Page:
With everyone hoping for positive GDP growth in Q3 and Goldman Sachs analyst Jan Hatzius now predicting growth at an annual rate of three percent in the second half of the year, the banks, investors, and politicians are all hoping that that nasty problem of foreclosures would just go away already. Unfortunately for everyone – especially the people losing their houses – there’s no reason for it to go away.
Unemployment is always a lagging indicator, and given the record low number of average hours worked, it will turn around especially slowly this time. Until then, people will continue to lose their jobs and wages will remain flat, and any small rebound in housing prices is unlikely to help more than a few people refinance their way out of unaffordable mortgages. So unless the other part of the equation – monthly payments – changes, the number of foreclosures should just continue to rise.
The foreclosure problem has gotten a little more press recently as the Treasury Department attempts to follow through on its “name and shame” campaign to pressure mortgage servicers to modify more loans.
There seem to be two main explanations for why more loans are not being modifyied. The New York Times recently reported that for the servicers at the center of the process, it is simply more profitable to make fees off of delinquent loans than to foreclose on them and give up that stream of fees. On this theory, the cash incentives being provided by the government are simply not big enough to change their financial incentives.
The servicers prefer to argue that their hands are tied by the investors who own the mortgage-backed securities that have swallowed up the mortgages. On this theory, the Pooling and Servicing Agreements that govern these securitization trusts restrict the ability of servicers to modify mortgages. However, an article by Karen Weise in ProPublica yesterday casts serious doubt on this claim. Weise follows a household that is trying to get a modification of their mortgage, serviced by Wells Fargo, under the Making Home Affordable plan. Wells Fargo claims that it cannot modify the mortgage under those terms because “the investors need their money,” and instead proposed a different modification, which would increase the loan principal by $80,000. However:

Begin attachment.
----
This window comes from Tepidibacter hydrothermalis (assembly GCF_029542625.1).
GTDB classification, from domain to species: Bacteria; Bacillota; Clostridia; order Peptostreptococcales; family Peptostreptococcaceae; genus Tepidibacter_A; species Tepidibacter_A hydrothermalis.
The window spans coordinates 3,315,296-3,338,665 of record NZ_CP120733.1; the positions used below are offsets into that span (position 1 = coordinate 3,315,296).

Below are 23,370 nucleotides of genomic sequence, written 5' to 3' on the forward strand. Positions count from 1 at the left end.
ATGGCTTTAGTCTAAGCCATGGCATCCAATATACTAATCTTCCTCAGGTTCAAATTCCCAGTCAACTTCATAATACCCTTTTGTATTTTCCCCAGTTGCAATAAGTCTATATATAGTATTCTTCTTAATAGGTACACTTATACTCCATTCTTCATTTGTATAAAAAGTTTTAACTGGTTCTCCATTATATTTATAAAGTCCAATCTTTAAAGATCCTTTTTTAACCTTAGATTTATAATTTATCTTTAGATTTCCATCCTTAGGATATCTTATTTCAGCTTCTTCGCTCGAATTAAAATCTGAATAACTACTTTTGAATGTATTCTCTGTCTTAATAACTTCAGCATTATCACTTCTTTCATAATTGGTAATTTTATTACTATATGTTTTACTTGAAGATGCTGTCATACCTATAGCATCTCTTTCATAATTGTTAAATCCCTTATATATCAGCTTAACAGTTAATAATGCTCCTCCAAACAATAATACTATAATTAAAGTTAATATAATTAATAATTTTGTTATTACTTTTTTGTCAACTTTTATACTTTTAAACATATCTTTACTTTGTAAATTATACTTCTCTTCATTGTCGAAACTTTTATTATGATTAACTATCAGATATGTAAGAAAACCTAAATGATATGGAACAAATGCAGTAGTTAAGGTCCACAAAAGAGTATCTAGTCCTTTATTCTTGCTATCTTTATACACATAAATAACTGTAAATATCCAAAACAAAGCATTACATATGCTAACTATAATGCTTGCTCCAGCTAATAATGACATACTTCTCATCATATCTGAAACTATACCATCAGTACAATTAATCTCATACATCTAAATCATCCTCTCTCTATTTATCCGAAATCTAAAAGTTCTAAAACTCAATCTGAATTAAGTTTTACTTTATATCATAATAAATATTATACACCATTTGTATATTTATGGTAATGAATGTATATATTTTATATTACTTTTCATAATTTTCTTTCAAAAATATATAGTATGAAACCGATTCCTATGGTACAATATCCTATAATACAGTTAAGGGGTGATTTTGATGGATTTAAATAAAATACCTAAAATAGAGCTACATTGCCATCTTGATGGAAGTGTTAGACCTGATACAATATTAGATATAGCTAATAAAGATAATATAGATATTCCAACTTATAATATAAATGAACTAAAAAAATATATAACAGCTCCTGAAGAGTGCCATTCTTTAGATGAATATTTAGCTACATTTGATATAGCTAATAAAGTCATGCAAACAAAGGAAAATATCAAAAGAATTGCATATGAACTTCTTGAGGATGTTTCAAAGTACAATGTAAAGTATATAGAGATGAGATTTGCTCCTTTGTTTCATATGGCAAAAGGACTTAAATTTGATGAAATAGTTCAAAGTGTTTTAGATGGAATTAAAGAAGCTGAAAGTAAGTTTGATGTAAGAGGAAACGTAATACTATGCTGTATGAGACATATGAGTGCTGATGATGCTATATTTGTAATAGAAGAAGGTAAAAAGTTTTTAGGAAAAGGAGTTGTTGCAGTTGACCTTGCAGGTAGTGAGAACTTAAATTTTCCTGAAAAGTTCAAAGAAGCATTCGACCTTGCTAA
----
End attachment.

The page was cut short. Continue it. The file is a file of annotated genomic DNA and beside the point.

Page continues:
researchers at UC Berkeley’s law school looked at the contracts covering three-quarters of the subprime loans that were securitized in 2006. The researchers found that only 8 percent prohibited modifications outright. About a third of the loans were in contracts that said nothing about modification, and the rest set some limits but generally gave the servicers a lot to leeway to modify, particularly for homeowners that had defaulted or would likely default soon.
And that is the case with the loan in question, for which the servicer need only make a “reasonable and prudent determination” that the modification is in the investors’ interests. What’s more, in this case, “Deutsche Bank [trustee for the securitization trust] spokesman John Gallagher said servicers are ‘solely responsible’ for deciding all modifications.”
According to Weise’s article, the administration anticipated servicers’ fear of being sued by investors, but a key phrase in the proposed legislation was removed by Congress as a result of lobbying efforts. Servicers would probably have preferred the phrase be left in, but the end result is it gives them a convenient excuse for failing to modify mortgages – which, as the Times pointed out, is often in their own financial interests.
It will be interesting to see if the administration chooses to take serious action to reduce foreclosures, or whether it sticks to a “name and shame” strategy that is likely to be ineffective.
By James Kwak